GOLDEN VALLEY, Minn.- It's no secret distracted driving is a problem on Minnesota roads. We see daily that poor choices behind the wheel can cause crashes, and in some cases.. even death.
Another challenge in the distracted driving epidemic is what happens 'after' a crash occurs. Investigators have to gather evidence and prove there was some sort distraction behind the wheel. According to Col. Matt Langer with the Minnesota State Patrol, it's not easy.
“There's a lot involved, they respond to the scene, take photographs, talk to witnesses, collect the evidence, map the scene, discover what evidence is available, often times there are search warrants involved after the fact,” said Col. Langer. “Our ultimate goal is to determine not just what happened but why the crash happened.”
The why is typically is the hardest to prove when it comes to a distracted driving case.
“We have evidence that can help us like cell phone records and other investigative materials that come to light, but we still have to tie that moment in the crash to what they might have been distracted by,” explained Langer. “They could have been texting as they were leading up to the crash but trying to prove what happened at that moment can be a really difficult challenge.”
These cases are also challenging for prosecutors like James Backstrom, who has been the Dakota County Attorney for more than three decades. Backstrom has dealt with various distracted driving cases and is a huge proponent in the fight against this epidemic at the State Capitol.
“It's a challenge when we meet with the victim’s family the survivors who has lost their lives in these crashes and we have to explain to them under Minnesota law, unless we can prove gross negligence at the time a crash occurs," Backstrom relates, "and someone isn’t under the influence of drugs or alcohol, all we can charge that person with is a misdemeanor.”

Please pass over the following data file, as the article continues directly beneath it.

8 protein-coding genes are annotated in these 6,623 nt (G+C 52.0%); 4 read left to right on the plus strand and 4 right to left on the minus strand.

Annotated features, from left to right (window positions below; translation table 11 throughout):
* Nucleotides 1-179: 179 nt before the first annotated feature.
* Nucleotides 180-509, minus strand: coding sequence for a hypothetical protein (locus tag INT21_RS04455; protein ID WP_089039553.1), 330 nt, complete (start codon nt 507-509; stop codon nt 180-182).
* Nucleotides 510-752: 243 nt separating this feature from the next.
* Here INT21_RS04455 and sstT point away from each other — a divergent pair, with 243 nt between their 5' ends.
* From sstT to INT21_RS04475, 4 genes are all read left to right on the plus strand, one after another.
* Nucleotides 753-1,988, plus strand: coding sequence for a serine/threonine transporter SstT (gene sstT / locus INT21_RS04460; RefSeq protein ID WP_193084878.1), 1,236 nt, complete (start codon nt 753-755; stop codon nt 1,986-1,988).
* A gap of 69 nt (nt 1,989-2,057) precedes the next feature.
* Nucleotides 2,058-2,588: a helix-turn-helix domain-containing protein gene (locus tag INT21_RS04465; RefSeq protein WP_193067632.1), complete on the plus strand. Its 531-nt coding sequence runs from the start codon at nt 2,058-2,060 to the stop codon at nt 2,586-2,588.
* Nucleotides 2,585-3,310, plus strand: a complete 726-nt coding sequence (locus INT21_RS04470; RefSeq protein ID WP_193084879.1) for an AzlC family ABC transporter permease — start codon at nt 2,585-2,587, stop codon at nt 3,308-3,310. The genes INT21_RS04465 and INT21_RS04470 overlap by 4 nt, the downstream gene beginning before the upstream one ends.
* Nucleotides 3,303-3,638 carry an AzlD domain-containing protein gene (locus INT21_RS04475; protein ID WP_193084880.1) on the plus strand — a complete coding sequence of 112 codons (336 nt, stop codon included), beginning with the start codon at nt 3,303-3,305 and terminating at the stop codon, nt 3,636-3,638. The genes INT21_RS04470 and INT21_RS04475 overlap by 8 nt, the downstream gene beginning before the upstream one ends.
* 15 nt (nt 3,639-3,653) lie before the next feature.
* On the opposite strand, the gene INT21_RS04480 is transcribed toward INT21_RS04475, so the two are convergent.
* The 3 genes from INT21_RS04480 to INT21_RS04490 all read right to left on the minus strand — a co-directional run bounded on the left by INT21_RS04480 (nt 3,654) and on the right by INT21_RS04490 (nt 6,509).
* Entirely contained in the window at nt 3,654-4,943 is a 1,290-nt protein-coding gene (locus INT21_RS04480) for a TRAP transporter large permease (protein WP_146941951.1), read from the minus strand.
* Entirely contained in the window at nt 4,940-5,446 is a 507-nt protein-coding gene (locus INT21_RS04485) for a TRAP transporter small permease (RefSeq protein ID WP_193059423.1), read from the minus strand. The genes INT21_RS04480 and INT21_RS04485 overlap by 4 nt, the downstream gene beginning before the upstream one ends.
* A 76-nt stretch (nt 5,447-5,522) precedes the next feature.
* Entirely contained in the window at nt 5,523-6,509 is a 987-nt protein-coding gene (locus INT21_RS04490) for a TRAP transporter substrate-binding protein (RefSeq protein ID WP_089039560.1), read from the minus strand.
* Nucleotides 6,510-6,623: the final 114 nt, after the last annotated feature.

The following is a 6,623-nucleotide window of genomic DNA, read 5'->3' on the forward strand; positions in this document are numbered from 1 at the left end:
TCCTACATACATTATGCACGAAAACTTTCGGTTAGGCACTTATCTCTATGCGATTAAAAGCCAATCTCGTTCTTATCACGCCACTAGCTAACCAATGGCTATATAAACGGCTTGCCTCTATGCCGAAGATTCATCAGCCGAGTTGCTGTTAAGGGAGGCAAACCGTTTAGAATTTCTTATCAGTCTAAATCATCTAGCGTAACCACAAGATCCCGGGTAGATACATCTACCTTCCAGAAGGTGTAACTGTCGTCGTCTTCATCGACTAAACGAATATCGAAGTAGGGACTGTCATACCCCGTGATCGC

According to Backstrom, the typical sentencing when proven negligent or distracted behind the wheel is very minimal.
“The misdemeanor level sanctions, were talking 30 to 90 days perhaps in jail if you've caused someone’s death through your negligence as a misdemeanor or gross misdemeanor.”
This past year Backstrom pushed to create a felony level penalty for distracted driving that results in injury or death, but it didn't get through the legislature.
“I think it’s time we recognize and we need to recognize that the toll of death and injuries on our highways is the result of distracted driving and is rapidly approaching the level of impaired driving if it hasn’t already passed it,” said Backstrom.
Proving beyond a reasonable doubt can be very challenging, especially when someone is distracted by something other than their cell phone, like their radio, passengers, or even daydreaming. Backstrom wants to continue his push for creating stricter laws against distracted driving so it will reach the penalties carried by impaired driving.